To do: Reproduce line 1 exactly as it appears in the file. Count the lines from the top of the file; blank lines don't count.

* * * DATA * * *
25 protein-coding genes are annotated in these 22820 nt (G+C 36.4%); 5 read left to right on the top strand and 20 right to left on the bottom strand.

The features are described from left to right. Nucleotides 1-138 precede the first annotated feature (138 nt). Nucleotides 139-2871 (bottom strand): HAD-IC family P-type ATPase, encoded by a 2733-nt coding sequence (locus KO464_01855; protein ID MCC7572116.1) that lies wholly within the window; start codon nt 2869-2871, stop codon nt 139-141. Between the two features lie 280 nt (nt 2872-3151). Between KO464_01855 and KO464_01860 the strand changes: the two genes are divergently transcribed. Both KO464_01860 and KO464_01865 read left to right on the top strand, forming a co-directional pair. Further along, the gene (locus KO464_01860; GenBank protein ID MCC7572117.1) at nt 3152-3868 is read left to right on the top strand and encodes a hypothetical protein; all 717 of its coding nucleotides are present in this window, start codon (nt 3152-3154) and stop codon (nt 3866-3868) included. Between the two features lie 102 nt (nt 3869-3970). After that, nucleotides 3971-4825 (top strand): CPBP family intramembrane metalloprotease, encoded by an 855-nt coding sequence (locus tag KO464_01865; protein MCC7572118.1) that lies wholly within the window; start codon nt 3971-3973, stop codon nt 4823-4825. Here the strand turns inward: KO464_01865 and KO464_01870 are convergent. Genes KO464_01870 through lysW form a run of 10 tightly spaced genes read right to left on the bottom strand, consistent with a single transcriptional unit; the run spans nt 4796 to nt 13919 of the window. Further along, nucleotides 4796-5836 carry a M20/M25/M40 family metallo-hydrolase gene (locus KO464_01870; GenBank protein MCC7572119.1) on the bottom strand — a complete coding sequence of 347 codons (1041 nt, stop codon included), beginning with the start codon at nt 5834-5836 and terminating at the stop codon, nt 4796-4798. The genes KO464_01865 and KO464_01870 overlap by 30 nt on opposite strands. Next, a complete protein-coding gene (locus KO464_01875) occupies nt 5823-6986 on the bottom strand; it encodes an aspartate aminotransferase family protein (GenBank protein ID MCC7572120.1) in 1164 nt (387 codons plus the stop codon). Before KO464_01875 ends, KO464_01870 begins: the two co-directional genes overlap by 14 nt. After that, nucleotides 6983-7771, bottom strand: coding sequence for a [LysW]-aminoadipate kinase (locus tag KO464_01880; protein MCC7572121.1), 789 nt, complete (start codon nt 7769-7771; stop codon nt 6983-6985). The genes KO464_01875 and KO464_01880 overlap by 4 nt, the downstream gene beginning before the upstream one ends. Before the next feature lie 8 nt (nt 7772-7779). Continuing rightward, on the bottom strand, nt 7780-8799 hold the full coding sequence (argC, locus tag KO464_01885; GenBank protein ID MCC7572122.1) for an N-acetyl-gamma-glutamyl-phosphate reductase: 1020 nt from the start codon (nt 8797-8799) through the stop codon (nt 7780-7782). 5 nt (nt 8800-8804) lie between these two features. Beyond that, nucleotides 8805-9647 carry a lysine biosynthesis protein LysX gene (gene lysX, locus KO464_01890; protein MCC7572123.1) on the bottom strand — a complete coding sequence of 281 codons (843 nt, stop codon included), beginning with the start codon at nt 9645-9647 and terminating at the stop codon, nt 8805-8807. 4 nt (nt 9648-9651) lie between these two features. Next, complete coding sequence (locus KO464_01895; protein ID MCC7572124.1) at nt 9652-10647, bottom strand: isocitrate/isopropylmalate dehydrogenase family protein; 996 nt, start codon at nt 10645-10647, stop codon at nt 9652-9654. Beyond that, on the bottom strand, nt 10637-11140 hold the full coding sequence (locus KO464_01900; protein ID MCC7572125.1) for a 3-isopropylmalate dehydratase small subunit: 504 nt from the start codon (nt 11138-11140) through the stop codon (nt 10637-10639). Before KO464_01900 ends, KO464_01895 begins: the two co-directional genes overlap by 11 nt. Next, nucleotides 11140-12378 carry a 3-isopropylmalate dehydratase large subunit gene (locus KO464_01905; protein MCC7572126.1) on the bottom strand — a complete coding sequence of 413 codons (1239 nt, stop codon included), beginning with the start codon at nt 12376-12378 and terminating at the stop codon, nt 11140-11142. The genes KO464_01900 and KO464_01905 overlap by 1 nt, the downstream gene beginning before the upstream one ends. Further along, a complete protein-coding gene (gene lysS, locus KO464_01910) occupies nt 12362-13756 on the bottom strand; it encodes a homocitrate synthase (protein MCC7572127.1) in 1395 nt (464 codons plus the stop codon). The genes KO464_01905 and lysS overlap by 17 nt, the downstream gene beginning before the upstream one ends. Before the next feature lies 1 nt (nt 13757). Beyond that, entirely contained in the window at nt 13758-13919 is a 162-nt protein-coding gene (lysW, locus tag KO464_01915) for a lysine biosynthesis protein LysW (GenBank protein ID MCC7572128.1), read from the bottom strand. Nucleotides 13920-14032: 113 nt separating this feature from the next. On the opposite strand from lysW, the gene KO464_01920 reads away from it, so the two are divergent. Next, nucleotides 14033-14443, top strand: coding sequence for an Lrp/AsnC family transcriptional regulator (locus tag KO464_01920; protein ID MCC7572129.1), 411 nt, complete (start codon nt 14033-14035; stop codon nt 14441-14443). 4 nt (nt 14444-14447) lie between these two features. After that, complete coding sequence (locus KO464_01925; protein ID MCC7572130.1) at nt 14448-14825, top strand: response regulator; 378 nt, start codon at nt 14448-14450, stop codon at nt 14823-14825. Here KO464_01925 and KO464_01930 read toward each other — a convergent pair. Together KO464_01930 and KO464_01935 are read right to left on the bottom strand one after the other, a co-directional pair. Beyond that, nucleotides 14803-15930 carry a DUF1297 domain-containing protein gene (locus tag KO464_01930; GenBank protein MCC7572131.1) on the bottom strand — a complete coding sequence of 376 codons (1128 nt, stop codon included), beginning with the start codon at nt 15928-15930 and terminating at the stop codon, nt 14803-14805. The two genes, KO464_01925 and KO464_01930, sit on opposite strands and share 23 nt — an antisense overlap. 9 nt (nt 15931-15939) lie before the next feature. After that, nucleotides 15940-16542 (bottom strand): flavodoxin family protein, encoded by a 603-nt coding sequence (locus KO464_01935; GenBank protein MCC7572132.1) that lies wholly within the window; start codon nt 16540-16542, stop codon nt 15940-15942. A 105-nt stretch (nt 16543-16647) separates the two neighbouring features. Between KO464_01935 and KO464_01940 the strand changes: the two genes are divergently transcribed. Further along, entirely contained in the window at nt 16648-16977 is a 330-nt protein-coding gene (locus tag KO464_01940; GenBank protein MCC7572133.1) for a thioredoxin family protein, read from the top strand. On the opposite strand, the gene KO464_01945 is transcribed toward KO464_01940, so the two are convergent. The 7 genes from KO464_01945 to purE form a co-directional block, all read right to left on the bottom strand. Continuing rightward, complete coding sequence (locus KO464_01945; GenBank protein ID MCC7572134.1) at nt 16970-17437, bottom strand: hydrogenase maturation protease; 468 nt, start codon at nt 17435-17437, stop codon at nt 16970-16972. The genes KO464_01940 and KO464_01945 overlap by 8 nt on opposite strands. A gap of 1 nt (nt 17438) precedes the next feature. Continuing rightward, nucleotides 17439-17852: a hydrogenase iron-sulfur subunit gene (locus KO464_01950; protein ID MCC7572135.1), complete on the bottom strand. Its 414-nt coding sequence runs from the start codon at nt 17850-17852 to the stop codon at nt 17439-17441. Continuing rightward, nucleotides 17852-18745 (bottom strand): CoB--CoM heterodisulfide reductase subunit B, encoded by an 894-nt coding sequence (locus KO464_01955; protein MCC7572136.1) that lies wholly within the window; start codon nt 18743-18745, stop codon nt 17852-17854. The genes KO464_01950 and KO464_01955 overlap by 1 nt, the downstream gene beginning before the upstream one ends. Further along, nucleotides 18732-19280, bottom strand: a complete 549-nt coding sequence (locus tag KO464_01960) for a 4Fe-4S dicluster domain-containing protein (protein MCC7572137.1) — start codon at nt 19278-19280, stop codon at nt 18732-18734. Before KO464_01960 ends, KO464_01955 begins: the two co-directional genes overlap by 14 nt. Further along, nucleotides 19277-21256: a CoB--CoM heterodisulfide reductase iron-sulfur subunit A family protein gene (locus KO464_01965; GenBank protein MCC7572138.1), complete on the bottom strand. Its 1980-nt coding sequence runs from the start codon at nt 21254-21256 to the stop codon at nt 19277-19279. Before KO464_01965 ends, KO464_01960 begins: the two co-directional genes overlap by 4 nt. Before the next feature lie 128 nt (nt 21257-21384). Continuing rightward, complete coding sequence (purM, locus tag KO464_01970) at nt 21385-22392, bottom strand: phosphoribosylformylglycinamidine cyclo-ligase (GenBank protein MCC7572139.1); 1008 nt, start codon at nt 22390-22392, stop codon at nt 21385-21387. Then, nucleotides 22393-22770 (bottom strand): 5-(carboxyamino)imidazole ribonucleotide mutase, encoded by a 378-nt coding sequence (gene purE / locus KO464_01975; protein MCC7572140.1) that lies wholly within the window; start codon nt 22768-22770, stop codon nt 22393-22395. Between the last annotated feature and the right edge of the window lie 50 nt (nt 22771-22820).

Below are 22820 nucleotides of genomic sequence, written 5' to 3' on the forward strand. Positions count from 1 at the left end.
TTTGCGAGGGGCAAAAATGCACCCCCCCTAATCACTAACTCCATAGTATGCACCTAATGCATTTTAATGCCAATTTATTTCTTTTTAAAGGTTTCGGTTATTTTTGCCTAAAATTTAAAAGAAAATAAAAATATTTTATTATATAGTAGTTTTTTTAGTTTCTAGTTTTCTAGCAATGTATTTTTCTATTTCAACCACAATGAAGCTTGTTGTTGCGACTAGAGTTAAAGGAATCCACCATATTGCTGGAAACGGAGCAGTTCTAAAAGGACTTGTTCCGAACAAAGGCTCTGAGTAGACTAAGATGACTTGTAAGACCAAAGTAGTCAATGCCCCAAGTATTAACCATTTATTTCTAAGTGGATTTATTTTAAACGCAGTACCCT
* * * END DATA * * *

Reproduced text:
25 protein-coding genes are annotated in these 22820 nt (G+C 36.4%); 5 read left to right on the top strand and 20 right to left on the bottom strand.